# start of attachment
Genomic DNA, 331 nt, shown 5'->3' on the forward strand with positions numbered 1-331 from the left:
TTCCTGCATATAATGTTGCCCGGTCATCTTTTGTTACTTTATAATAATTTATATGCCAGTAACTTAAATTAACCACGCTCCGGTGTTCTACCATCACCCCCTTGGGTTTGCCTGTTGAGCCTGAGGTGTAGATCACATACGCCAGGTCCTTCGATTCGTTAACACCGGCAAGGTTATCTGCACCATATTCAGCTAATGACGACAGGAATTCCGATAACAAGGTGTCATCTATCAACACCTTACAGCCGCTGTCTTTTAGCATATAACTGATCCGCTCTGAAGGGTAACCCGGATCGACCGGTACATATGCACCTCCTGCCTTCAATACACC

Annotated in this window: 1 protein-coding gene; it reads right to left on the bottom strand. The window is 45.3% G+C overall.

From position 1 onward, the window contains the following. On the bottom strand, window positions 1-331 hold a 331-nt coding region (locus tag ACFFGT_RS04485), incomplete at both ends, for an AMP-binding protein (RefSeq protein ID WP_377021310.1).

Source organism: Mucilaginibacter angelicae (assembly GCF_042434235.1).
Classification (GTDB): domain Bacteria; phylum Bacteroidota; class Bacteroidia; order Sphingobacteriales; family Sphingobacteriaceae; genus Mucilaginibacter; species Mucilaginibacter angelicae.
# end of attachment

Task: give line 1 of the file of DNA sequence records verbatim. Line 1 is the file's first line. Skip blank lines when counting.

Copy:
Genomic DNA, 331 nt, shown 5'->3' on the forward strand with positions numbered 1-331 from the left: